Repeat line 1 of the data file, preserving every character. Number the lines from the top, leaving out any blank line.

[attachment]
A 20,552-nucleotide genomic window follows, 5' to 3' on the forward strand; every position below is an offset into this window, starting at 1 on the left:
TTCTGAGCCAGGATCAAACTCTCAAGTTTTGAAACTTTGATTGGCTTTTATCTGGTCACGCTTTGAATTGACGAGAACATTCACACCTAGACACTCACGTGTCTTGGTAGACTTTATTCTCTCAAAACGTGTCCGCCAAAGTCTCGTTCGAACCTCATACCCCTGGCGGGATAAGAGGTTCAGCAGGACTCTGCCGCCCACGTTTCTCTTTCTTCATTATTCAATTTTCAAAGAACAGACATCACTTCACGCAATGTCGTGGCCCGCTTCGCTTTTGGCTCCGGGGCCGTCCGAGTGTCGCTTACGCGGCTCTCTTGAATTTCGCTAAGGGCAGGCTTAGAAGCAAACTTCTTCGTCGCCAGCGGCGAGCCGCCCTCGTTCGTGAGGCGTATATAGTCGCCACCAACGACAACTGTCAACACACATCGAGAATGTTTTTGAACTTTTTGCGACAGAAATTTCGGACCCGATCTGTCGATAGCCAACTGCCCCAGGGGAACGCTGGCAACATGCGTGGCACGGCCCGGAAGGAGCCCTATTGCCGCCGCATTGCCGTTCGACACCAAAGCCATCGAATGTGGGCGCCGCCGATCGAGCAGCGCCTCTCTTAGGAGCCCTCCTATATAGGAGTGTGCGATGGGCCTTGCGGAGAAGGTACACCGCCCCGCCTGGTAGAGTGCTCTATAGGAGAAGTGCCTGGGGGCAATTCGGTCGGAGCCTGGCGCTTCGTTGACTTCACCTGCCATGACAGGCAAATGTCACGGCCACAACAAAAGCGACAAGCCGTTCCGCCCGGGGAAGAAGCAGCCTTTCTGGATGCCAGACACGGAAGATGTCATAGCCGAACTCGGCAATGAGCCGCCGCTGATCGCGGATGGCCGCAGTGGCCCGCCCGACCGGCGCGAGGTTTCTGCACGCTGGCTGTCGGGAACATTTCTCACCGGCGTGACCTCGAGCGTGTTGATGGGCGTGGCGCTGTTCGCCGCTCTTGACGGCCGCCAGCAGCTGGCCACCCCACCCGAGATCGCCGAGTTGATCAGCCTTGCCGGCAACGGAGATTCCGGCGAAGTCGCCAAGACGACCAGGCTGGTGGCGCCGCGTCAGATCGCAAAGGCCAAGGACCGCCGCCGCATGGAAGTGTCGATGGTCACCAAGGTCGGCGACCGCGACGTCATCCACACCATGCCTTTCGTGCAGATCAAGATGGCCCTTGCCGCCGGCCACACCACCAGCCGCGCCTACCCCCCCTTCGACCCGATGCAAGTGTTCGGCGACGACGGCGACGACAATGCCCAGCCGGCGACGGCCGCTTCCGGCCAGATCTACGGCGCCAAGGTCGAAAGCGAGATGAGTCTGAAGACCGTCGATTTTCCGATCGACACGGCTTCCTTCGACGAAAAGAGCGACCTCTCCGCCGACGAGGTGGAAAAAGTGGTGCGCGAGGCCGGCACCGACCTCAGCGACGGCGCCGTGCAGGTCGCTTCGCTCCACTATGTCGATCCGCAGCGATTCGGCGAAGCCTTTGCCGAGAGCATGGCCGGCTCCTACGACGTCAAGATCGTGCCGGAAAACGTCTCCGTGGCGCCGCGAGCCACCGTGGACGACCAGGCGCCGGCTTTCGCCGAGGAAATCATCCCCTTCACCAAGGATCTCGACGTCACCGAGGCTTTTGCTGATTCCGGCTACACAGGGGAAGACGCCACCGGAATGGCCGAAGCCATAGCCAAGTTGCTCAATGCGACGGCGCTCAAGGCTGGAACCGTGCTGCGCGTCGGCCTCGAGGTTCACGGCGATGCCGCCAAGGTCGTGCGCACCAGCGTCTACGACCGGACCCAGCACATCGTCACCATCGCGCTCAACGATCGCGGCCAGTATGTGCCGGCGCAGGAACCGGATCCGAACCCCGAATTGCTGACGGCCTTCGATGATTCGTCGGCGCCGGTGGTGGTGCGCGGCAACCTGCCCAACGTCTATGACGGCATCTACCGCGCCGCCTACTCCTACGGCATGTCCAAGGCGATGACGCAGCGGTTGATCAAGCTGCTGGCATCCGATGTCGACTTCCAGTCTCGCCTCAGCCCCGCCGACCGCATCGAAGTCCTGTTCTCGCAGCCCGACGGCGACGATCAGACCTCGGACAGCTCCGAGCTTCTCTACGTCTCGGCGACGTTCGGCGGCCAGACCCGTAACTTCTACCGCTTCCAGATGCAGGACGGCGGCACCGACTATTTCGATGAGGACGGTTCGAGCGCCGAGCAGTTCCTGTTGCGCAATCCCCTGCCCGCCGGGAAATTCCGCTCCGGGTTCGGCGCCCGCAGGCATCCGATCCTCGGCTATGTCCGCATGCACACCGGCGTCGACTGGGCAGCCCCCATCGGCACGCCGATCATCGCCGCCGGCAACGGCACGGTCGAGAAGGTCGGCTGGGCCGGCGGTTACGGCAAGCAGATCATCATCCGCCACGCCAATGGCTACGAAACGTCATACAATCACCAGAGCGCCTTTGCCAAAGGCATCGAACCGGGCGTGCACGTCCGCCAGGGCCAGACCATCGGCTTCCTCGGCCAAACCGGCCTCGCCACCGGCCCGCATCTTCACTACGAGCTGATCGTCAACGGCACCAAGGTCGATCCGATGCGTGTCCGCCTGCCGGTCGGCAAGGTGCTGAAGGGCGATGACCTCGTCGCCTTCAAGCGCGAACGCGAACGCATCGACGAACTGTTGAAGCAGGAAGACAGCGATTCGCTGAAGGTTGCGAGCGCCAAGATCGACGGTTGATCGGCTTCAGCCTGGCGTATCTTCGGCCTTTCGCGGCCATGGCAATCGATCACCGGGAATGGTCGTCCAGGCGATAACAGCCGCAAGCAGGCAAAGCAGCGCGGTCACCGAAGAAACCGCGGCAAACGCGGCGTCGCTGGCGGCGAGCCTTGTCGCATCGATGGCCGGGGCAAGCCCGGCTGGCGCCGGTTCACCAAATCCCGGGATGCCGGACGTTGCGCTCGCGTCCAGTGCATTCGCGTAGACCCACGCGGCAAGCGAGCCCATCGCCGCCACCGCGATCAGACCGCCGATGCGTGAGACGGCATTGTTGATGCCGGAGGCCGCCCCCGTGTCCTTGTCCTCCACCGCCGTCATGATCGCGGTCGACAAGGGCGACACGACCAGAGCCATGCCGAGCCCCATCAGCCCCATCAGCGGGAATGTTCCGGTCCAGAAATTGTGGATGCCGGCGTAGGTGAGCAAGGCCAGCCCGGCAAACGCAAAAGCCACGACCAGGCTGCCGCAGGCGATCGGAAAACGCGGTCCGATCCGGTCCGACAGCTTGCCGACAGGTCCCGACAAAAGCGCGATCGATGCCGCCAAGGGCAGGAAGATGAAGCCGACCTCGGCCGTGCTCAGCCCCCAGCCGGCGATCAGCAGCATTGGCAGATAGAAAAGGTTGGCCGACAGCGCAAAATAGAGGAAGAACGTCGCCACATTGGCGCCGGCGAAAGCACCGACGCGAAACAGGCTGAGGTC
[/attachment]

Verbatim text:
A 20,552-nucleotide genomic window follows, 5' to 3' on the forward strand; every position below is an offset into this window, starting at 1 on the left: